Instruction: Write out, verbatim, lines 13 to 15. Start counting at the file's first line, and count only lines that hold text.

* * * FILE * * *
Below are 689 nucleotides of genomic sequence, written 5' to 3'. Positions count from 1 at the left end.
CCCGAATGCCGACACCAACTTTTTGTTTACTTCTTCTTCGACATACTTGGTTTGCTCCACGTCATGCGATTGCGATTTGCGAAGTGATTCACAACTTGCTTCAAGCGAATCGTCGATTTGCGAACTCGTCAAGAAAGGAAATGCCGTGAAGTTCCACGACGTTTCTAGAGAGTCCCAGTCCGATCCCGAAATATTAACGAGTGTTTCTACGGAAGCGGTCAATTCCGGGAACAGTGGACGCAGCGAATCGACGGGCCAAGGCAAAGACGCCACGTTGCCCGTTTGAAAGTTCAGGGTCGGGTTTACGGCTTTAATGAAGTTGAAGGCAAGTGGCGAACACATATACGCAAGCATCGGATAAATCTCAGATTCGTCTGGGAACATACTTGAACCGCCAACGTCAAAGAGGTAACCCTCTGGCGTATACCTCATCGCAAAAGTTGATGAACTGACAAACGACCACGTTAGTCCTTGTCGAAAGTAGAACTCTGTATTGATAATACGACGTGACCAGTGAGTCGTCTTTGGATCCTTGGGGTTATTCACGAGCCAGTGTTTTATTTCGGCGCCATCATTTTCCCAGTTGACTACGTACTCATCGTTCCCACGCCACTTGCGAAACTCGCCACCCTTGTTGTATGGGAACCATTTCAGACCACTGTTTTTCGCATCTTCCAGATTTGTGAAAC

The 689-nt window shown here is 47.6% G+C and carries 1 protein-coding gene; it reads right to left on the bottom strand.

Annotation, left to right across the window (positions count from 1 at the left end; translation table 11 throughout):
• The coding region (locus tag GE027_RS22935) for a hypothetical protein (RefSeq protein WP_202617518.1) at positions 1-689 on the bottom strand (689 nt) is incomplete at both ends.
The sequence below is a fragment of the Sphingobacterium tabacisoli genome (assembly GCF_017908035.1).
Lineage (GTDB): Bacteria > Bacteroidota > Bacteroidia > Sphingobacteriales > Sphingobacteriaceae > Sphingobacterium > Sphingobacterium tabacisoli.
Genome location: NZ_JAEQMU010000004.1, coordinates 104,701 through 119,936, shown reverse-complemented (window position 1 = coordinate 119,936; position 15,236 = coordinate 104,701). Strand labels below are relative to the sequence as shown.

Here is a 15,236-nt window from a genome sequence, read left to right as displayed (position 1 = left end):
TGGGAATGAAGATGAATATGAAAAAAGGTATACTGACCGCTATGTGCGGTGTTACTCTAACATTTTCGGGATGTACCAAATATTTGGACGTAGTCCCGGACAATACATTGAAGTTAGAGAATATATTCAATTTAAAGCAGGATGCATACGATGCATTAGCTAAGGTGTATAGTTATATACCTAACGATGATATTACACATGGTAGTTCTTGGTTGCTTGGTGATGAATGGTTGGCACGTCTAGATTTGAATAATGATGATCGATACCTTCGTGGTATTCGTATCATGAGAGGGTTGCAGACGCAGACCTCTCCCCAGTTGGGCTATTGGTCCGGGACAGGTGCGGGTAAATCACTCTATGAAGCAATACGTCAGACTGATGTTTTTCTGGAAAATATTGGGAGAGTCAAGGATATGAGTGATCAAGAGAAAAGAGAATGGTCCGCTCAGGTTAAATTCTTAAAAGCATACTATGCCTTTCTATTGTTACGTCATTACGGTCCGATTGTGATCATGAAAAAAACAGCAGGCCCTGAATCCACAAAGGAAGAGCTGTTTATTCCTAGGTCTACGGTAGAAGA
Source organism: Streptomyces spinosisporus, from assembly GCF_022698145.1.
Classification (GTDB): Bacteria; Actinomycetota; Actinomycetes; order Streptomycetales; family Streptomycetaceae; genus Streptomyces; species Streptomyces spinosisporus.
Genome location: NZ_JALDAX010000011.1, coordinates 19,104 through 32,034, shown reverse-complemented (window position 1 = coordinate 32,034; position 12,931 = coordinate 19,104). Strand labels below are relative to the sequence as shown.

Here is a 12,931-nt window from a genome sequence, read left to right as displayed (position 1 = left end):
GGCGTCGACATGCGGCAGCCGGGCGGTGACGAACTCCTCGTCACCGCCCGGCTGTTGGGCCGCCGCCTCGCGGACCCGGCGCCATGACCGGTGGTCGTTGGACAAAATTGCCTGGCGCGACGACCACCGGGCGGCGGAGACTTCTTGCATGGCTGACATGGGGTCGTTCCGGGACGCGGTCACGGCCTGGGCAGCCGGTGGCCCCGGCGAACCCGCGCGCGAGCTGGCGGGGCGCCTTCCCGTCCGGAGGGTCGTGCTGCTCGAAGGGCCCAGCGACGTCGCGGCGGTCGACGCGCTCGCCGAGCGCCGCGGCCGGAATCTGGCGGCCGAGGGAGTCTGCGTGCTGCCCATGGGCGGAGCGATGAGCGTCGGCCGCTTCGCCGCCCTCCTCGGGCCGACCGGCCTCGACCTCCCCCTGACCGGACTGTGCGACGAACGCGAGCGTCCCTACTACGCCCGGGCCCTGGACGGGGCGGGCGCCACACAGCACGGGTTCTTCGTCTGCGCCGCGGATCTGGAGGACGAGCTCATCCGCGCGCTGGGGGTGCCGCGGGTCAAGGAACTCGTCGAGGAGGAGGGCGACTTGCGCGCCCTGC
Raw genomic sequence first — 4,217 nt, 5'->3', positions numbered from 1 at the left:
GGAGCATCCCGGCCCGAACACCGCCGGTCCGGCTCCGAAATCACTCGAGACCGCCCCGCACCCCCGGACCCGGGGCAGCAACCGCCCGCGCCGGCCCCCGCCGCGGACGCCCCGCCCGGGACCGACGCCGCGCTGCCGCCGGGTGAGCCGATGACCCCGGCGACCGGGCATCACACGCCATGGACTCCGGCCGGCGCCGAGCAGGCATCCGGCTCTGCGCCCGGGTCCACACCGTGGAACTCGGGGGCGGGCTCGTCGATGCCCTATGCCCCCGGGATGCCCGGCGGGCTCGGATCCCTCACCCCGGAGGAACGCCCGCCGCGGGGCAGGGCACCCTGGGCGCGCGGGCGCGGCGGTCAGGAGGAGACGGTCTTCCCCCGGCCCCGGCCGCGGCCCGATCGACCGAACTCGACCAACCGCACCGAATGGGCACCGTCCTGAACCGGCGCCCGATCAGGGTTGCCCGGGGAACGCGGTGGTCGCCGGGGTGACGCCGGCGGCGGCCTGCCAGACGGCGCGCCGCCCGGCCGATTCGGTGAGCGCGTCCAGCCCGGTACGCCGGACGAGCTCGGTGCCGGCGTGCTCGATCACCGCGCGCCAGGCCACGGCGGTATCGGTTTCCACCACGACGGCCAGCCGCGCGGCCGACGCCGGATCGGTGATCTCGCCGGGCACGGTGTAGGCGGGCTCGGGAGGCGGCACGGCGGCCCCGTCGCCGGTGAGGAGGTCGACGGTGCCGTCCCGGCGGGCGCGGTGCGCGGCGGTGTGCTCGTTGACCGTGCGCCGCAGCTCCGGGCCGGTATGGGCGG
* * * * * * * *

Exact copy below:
Genome location: NZ_JALDAX010000011.1, coordinates 19,104 through 32,034, shown reverse-complemented (window position 1 = coordinate 32,034; position 12,931 = coordinate 19,104). Strand labels below are relative to the sequence as shown.

Here is a 12,931-nt window from a genome sequence, read left to right as displayed (position 1 = left end):
GGCGTCGACATGCGGCAGCCGGGCGGTGACGAACTCCTCGTCACCGCCCGGCTGTTGGGCCGCCGCCTCGCGGACCCGGCGCCATGACCGGTGGTCGTTGGACAAAATTGCCTGGCGCGACGACCACCGGGCGGCGGAGACTTCTTGCATGGCTGACATGGGGTCGTTCCGGGACGCGGTCACGGCCTGGGCAGCCGGTGGCCCCGGCGAACCCGCGCGCGAGCTGGCGGGGCGCCTTCCCGTCCGGAGGGTCGTGCTGCTCGAAGGGCCCAGCGACGTCGCGGCGGTCGACGCGCTCGCCGAGCGCCGCGGCCGGAATCTGGCGGCCGAGGGAGTCTGCGTGCTGCCCATGGGCGGAGCGATGAGCGTCGGCCGCTTCGCCGCCCTCCTCGGGCCGACCGGCCTCGACCTCCCCCTGACCGGACTGTGCGACGAACGCGAGCGTCCCTACTACGCCCGGGCCCTGGACGGGGCGGGCGCCACACAGCACGGGTTCTTCGTCTGCGCCGCGGATCTGGAGGACGAGCTCATCCGCGCGCTGGGGGTGCCGCGGGTCAAGGAACTCGTCGAGGAGGAGGGCGACTTGCGCGCCCTGC